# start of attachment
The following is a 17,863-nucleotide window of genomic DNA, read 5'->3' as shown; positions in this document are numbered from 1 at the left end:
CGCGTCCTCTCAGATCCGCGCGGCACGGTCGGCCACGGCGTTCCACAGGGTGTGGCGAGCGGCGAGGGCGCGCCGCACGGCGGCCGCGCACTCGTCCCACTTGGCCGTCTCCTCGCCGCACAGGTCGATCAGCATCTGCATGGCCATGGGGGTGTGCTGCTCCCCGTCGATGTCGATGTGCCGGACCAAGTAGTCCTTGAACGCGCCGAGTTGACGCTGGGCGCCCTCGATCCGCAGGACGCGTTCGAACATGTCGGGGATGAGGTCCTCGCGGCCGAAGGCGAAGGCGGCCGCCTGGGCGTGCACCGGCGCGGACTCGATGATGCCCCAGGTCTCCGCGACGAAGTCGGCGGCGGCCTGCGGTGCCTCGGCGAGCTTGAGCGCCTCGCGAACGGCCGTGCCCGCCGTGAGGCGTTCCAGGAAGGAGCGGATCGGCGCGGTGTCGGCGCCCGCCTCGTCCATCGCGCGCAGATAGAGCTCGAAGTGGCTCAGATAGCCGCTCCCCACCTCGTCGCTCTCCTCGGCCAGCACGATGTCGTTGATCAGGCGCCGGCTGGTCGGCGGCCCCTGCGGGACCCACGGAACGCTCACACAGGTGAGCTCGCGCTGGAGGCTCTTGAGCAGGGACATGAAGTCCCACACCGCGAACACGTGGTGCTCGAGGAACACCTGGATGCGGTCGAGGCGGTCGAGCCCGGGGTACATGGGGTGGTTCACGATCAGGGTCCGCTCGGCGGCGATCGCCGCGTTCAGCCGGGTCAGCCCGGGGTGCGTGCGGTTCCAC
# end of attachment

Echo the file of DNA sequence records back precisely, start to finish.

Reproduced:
The following is a 17,863-nucleotide window of genomic DNA, read 5'->3' as shown; positions in this document are numbered from 1 at the left end:
CGCGTCCTCTCAGATCCGCGCGGCACGGTCGGCCACGGCGTTCCACAGGGTGTGGCGAGCGGCGAGGGCGCGCCGCACGGCGGCCGCGCACTCGTCCCACTTGGCCGTCTCCTCGCCGCACAGGTCGATCAGCATCTGCATGGCCATGGGGGTGTGCTGCTCCCCGTCGATGTCGATGTGCCGGACCAAGTAGTCCTTGAACGCGCCGAGTTGACGCTGGGCGCCCTCGATCCGCAGGACGCGTTCGAACATGTCGGGGATGAGGTCCTCGCGGCCGAAGGCGAAGGCGGCCGCCTGGGCGTGCACCGGCGCGGACTCGATGATGCCCCAGGTCTCCGCGACGAAGTCGGCGGCGGCCTGCGGTGCCTCGGCGAGCTTGAGCGCCTCGCGAACGGCCGTGCCCGCCGTGAGGCGTTCCAGGAAGGAGCGGATCGGCGCGGTGTCGGCGCCCGCCTCGTCCATCGCGCGCAGATAGAGCTCGAAGTGGCTCAGATAGCCGCTCCCCACCTCGTCGCTCTCCTCGGCCAGCACGATGTCGTTGATCAGGCGCCGGCTGGTCGGCGGCCCCTGCGGGACCCACGGAACGCTCACACAGGTGAGCTCGCGCTGGAGGCTCTTGAGCAGGGACATGAAGTCCCACACCGCGAACACGTGGTGCTCGAGGAACACCTGGATGCGGTCGAGGCGGTCGAGCCCGGGGTACATGGGGTGGTTCACGATCAGGGTCCGCTCGGCGGCGATCGCCGCGTTCAGCCGGGTCAGCCCGGGGTGCGTGCGGTTCCAC